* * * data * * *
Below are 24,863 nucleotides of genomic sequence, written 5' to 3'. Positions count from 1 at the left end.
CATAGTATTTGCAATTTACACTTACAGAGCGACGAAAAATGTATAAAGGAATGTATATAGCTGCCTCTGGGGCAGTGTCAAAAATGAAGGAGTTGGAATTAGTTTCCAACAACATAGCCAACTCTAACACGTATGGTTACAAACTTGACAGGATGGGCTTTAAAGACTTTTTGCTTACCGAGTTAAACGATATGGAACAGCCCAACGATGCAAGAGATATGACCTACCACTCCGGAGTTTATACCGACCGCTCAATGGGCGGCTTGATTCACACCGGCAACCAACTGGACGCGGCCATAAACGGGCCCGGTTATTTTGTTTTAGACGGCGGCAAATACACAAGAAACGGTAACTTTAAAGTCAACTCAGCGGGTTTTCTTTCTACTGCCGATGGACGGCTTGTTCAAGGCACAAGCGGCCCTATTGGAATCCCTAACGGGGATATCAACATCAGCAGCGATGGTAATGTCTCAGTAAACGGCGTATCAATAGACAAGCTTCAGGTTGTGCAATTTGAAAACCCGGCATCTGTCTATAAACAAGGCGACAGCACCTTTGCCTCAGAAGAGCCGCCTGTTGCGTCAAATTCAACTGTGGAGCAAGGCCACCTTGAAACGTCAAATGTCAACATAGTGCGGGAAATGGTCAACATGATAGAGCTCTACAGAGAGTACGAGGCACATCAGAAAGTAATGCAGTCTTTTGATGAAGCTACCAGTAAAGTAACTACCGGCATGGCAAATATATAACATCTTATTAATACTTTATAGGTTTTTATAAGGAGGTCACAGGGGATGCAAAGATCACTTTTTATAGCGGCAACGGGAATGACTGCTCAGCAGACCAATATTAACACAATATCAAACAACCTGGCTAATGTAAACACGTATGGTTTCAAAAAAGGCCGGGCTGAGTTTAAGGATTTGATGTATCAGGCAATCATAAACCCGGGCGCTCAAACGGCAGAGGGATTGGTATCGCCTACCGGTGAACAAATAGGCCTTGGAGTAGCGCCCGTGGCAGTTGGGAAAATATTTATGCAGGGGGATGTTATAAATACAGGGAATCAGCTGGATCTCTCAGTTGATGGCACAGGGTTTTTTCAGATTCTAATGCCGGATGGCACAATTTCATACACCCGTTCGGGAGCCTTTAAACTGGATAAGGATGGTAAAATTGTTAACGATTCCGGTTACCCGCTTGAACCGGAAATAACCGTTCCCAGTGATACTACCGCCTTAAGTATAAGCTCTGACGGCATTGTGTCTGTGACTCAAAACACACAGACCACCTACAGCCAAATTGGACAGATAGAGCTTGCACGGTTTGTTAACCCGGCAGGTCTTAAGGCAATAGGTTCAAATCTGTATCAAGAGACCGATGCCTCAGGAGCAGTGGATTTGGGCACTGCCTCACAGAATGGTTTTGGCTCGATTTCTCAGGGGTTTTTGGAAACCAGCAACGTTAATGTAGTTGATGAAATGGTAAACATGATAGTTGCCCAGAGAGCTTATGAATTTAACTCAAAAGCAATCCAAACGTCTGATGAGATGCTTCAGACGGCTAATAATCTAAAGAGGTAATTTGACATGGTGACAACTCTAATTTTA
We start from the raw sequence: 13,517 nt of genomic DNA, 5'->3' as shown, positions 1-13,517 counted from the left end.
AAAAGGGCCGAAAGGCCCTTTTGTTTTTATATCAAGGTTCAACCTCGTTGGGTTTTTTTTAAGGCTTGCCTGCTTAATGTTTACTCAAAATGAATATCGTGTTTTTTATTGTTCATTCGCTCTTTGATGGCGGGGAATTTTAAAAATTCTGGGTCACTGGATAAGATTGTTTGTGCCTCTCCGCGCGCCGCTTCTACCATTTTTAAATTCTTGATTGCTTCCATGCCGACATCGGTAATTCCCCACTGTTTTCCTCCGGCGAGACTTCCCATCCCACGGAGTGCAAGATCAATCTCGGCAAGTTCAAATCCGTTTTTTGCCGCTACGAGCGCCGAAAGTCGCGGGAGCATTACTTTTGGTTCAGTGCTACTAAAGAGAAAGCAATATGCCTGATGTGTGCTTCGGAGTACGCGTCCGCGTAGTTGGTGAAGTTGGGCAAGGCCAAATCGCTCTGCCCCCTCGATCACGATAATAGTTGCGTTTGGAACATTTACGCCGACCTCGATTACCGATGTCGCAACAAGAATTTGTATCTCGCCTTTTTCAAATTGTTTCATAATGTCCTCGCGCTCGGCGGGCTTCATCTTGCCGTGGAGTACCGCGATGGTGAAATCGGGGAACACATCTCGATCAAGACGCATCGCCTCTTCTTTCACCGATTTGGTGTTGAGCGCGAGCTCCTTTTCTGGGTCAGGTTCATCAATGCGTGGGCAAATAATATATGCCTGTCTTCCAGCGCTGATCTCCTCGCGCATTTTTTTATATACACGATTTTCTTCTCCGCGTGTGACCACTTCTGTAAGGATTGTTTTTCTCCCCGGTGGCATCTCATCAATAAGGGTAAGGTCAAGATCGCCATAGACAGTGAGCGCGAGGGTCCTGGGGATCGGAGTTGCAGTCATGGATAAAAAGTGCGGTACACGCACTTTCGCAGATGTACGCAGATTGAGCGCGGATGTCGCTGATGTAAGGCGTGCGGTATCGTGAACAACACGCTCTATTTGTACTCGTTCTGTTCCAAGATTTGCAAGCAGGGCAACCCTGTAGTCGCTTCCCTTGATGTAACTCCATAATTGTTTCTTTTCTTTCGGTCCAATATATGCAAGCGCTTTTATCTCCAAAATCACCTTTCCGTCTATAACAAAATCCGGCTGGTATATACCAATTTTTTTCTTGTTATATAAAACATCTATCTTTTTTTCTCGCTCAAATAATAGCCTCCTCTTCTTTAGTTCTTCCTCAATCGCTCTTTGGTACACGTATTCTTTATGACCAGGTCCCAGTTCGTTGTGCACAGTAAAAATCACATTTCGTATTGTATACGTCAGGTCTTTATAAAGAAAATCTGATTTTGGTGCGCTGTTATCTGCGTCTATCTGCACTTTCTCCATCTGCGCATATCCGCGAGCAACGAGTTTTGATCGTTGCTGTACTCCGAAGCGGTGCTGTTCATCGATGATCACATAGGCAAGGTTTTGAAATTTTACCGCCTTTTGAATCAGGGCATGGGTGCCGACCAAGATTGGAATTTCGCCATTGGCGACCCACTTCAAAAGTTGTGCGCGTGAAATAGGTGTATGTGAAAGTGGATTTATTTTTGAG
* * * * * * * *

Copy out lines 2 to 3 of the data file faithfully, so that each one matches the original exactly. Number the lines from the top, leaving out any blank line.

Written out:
CATAGTATTTGCAATTTACACTTACAGAGCGACGAAAAATGTATAAAGGAATGTATATAGCTGCCTCTGGGGCAGTGTCAAAAATGAAGGAGTTGGAATTAGTTTCCAACAACATAGCCAACTCTAACACGTATGGTTACAAACTTGACAGGATGGGCTTTAAAGACTTTTTGCTTACCGAGTTAAACGATATGGAACAGCCCAACGATGCAAGAGATATGACCTACCACTCCGGAGTTTATACCGACCGCTCAATGGGCGGCTTGATTCACACCGGCAACCAACTGGACGCGGCCATAAACGGGCCCGGTTATTTTGTTTTAGACGGCGGCAAATACACAAGAAACGGTAACTTTAAAGTCAACTCAGCGGGTTTTCTTTCTACTGCCGATGGACGGCTTGTTCAAGGCACAAGCGGCCCTATTGGAATCCCTAACGGGGATATCAACATCAGCAGCGATGGTAATGTCTCAGTAAACGGCGTATCAATAGACAAGCTTCAGGTTGTGCAATTTGAAAACCCGGCATCTGTCTATAAACAAGGCGACAGCACCTTTGCCTCAGAAGAGCCGCCTGTTGCGTCAAATTCAACTGTGGAGCAAGGCCACCTTGAAACGTCAAATGTCAACATAGTGCGGGAAATGGTCAACATGATAGAGCTCTACAGAGAGTACGAGGCACATCAGAAAGTAATGCAGTCTTTTGATGAAGCTACCAGTAAAGTAACTACCGGCATGGCAAATATATAACATCTTATTAATACTTTATAGGTTTTTATAAGGAGGTCACAGGGGATGCAAAGATCACTTTTTATAGCGGCAACGGGAATGACTGCTCAGCAGACCAATATTAACACAATATCAAACAACCTGGCTAATGTAAACACGTATGGTTTCAAAAAAGGCCGGGCTGAGTTTAAGGATTTGATGTATCAGGCAATCATAAACCCGGGCGCTCAAACGGCAGAGGGATTGGTATCGCCTACCGGTGAACAAATAGGCCTTGGAGTAGCGCCCGTGGCAGTTGGGAAAATATTTATGCAGGGGGATGTTATAAATACAGGGAATCAGCTGGATCTCTCAGTTGATGGCACAGGGTTTTTTCAGATTCTAATGCCGGATGGCACAATTTCATACACCCGTTCGGGAGCCTTTAAACTGGATAAGGATGGTAAAATTGTTAACGATTCCGGTTACCCGCTTGAACCGGAAATAACCGTTCCCAGTGATACTACCGCCTTAAGTATAAGCTCTGACGGCATTGTGTCTGTGACTCAAAACACACAGACCACCTACAGCCAAATTGGACAGATAGAGCTTGCACGGTTTGTTAACCCGGCAGGTCTTAAGGCAATAGGTTCAAATCTGTATCAAGAGACCGATGCCTCAGGAGCAGTGGATTTGGGCACTGCCTCACAGAATGGTTTTGGCTCGATTTCTCAGGGGTTTTTGGAAACCAGCAACGTTAATGTAGTTGATGAAATGGTAAACATGATAGTTGCCCAGAGAGCTTATGAATTTAACTCAAAAGCAATCCAAACGTCTGATGAGATGCTTCAGACGGCTAATAATCTAAAGAGGTAATTTGACATGGTGACAACTCTAATTTTA
We start from the raw sequence: 13,517 nt of genomic DNA, 5'->3' as shown, positions 1-13,517 counted from the left end.